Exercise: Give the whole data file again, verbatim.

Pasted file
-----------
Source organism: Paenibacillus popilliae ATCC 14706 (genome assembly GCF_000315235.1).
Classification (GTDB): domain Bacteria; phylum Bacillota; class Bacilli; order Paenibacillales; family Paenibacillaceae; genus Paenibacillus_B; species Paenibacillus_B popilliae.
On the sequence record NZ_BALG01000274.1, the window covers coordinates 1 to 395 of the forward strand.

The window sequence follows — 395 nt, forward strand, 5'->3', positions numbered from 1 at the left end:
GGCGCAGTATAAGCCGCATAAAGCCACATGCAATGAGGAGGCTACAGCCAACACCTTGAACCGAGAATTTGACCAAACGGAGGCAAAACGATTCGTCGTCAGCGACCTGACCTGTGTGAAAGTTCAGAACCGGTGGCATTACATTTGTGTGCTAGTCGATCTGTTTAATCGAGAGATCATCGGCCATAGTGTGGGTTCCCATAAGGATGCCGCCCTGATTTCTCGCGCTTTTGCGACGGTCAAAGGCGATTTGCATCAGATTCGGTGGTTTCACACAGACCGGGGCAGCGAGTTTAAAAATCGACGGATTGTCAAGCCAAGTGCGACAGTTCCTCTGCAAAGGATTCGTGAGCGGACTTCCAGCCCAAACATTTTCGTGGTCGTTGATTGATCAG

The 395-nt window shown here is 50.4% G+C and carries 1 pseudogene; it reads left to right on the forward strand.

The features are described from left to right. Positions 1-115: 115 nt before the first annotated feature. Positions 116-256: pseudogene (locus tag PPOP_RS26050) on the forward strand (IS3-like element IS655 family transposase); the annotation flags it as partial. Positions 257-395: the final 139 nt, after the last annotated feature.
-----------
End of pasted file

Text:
Source organism: Paenibacillus popilliae ATCC 14706 (genome assembly GCF_000315235.1).
Classification (GTDB): domain Bacteria; phylum Bacillota; class Bacilli; order Paenibacillales; family Paenibacillaceae; genus Paenibacillus_B; species Paenibacillus_B popilliae.
On the sequence record NZ_BALG01000274.1, the window covers coordinates 1 to 395 of the forward strand.

The window sequence follows — 395 nt, forward strand, 5'->3', positions numbered from 1 at the left end:
GGCGCAGTATAAGCCGCATAAAGCCACATGCAATGAGGAGGCTACAGCCAACACCTTGAACCGAGAATTTGACCAAACGGAGGCAAAACGATTCGTCGTCAGCGACCTGACCTGTGTGAAAGTTCAGAACCGGTGGCATTACATTTGTGTGCTAGTCGATCTGTTTAATCGAGAGATCATCGGCCATAGTGTGGGTTCCCATAAGGATGCCGCCCTGATTTCTCGCGCTTTTGCGACGGTCAAAGGCGATTTGCATCAGATTCGGTGGTTTCACACAGACCGGGGCAGCGAGTTTAAAAATCGACGGATTGTCAAGCCAAGTGCGACAGTTCCTCTGCAAAGGATTCGTGAGCGGACTTCCAGCCCAAACATTTTCGTGGTCGTTGATTGATCAG

The 395-nt window shown here is 50.4% G+C and carries 1 pseudogene; it reads left to right on the forward strand.

The features are described from left to right. Positions 1-115: 115 nt before the first annotated feature. Positions 116-256: pseudogene (locus tag PPOP_RS26050) on the forward strand (IS3-like element IS655 family transposase); the annotation flags it as partial. Positions 257-395: the final 139 nt, after the last annotated feature.